Monday, November 15, 2010

Digital limbo – how low can you go?


The digital revolution brought photography to a whole new level. With the advent of digital imaging, professional photographers are now churning out incredible photos never possible before with film. The race is now on the technological frontier, with professional photographers now having to balance artistic creativity with digital mastery.

But the digital revolution also brought on a very serious threat to the working photographers. Before digital cameras came on the scene, photography was the enclave of photography enthusiasts and working photographers. You need to spend a significant amount of time and effort to learn the concept of exposure and everything else required to get an image properly exposed on film.

Depending on the era you started photography, you’d begin by learning how to load your film and the basics of exposure. You’d learn the Sunny-16 rule, the composition rules and proper focusing techniques (including pre-focusing, zone focusing and hyper-focusing). You’d learn about the reciprocity failure rule when your long exposure mode came out all wrong, about colour correction filters when your images turned out cyan or red, about flash exposure calculation when you see blown out details in your flash photography. There was no Internet, so you got to read up books and talk to seniors who’d tease you to no end about your efforts in photography, before telling you how to resolve the issue.

If all of these doesn’t make any sense to you, it’s alright. You probably got into photography when the film cameras have auto-loading, auto-focusing and auto modes for virtually everything. Flash metering? Don’t cameras calculate everything already? We thought that was the golden age of photography, with the Canon EOS-1V and Nikon F5 ruling the roost. People would think you’re nuts spending US$2000 for a flagship SLR camera.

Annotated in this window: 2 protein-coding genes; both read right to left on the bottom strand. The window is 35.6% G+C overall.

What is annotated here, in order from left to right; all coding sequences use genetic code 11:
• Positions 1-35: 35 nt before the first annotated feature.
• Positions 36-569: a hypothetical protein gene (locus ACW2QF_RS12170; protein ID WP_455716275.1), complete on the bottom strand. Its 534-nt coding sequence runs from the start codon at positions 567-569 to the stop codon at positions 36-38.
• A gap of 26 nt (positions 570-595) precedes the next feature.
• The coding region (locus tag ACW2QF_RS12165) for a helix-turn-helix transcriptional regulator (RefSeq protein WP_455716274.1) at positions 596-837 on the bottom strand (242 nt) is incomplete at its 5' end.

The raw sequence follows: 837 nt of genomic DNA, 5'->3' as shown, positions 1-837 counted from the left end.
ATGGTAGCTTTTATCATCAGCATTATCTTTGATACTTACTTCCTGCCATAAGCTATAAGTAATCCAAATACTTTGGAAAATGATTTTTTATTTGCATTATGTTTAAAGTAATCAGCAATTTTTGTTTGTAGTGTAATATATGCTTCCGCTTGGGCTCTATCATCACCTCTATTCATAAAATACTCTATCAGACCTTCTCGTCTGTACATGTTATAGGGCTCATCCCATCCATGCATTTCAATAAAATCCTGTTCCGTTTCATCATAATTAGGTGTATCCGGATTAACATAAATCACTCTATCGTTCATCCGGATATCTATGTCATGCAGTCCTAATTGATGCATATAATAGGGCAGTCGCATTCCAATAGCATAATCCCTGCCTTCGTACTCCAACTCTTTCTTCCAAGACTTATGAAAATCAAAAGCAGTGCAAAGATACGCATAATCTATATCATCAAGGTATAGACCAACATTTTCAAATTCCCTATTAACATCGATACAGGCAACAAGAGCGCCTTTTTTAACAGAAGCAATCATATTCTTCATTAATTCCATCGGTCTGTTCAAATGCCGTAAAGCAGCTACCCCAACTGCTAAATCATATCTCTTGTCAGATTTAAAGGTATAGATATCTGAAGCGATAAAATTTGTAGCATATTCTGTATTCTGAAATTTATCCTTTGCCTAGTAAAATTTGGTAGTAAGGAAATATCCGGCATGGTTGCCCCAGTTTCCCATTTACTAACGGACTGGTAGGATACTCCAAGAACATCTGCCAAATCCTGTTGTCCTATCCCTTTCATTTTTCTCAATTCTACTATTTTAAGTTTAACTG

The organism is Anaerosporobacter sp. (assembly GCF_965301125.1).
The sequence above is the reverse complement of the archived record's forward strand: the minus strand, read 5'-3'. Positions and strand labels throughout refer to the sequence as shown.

In the blink of an eye, digital photography landed on our shores with the arrival of affordable DSLRs such as the Nikon D70 and Canon EOS 1000D. Not only can the cameras do everything setting for you (truly “you press the button, we do the rest”), you can also see what you have just shot. That was truly the nail in the coffin for film photography.

But it turned out that film didn’t want to die alone, because it was dragging a whole strata of working photographers with it. Armed with digital SLR cameras, a whole new generation of photography enthusiasts popped up like mushrooms after the rain, perfectly capable of taking photos without much experience. Point and compose – the DSLRs churned out images that were the preserve of knowledgeable photographers. There is no longer a need to struggle to learn the basics of photography before you can churn out images that look great – the camera makes you look like a genius!

Portraits with shallow depth of field? Check.
Macro photography? Check.
Motion freezing sports photography? Check.

It wasn’t long before many of the new photographers got approached by companies who require photography services at a cheap rate. A lot of them didn't start out with the thought of offering commercial services, but somewhere along the way someone wanted a job done, and the photographer thought "why not? I've the gear, and it's a good chance to earn some additional income." They were not sure of the commercial rates (and neither could they command the kind of rates without a good portfolio). So the client got a great rate for the photography service, and the photographer earned some extra dough for his hobby.